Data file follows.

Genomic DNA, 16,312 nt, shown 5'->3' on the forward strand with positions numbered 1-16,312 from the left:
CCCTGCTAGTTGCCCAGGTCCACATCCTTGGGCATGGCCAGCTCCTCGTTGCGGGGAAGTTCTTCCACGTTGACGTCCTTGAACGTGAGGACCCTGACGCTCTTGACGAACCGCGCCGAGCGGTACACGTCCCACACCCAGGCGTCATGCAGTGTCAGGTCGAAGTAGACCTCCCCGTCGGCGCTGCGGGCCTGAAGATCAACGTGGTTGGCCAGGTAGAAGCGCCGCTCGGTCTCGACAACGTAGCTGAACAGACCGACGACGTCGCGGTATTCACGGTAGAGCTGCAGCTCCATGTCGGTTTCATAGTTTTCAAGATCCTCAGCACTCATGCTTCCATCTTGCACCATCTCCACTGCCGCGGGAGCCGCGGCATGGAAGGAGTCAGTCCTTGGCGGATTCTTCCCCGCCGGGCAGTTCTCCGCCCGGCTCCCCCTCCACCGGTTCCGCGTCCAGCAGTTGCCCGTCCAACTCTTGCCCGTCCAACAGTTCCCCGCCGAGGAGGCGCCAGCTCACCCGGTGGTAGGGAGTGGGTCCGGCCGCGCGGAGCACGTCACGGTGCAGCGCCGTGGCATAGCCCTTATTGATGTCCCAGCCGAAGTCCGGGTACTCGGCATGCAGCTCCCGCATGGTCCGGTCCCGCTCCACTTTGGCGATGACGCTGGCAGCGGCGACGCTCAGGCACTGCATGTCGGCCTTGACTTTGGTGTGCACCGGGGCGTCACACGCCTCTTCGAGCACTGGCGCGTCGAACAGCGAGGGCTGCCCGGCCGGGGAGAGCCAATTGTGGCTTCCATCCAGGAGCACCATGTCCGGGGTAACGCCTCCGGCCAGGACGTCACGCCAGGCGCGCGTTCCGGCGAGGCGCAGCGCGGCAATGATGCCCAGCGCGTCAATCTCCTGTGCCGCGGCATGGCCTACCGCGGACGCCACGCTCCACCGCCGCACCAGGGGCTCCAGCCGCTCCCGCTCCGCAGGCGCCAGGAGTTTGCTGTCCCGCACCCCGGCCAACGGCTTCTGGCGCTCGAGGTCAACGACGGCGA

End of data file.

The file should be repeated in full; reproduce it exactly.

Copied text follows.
Genomic DNA, 16,312 nt, shown 5'->3' on the forward strand with positions numbered 1-16,312 from the left:
CCCTGCTAGTTGCCCAGGTCCACATCCTTGGGCATGGCCAGCTCCTCGTTGCGGGGAAGTTCTTCCACGTTGACGTCCTTGAACGTGAGGACCCTGACGCTCTTGACGAACCGCGCCGAGCGGTACACGTCCCACACCCAGGCGTCATGCAGTGTCAGGTCGAAGTAGACCTCCCCGTCGGCGCTGCGGGCCTGAAGATCAACGTGGTTGGCCAGGTAGAAGCGCCGCTCGGTCTCGACAACGTAGCTGAACAGACCGACGACGTCGCGGTATTCACGGTAGAGCTGCAGCTCCATGTCGGTTTCATAGTTTTCAAGATCCTCAGCACTCATGCTTCCATCTTGCACCATCTCCACTGCCGCGGGAGCCGCGGCATGGAAGGAGTCAGTCCTTGGCGGATTCTTCCCCGCCGGGCAGTTCTCCGCCCGGCTCCCCCTCCACCGGTTCCGCGTCCAGCAGTTGCCCGTCCAACTCTTGCCCGTCCAACAGTTCCCCGCCGAGGAGGCGCCAGCTCACCCGGTGGTAGGGAGTGGGTCCGGCCGCGCGGAGCACGTCACGGTGCAGCGCCGTGGCATAGCCCTTATTGATGTCCCAGCCGAAGTCCGGGTACTCGGCATGCAGCTCCCGCATGGTCCGGTCCCGCTCCACTTTGGCGATGACGCTGGCAGCGGCGACGCTCAGGCACTGCATGTCGGCCTTGACTTTGGTGTGCACCGGGGCGTCACACGCCTCTTCGAGCACTGGCGCGTCGAACAGCGAGGGCTGCCCGGCCGGGGAGAGCCAATTGTGGCTTCCATCCAGGAGCACCATGTCCGGGGTAACGCCTCCGGCCAGGACGTCACGCCAGGCGCGCGTTCCGGCGAGGCGCAGCGCGGCAATGATGCCCAGCGCGTCAATCTCCTGTGCCGCGGCATGGCCTACCGCGGACGCCACGCTCCACCGCCGCACCAGGGGCTCCAGCCGCTCCCGCTCCGCAGGCGCCAGGAGTTTGCTGTCCCGCACCCCGGCCAACGGCTTCTGGCGCTCGAGGTCAACGACGGCGA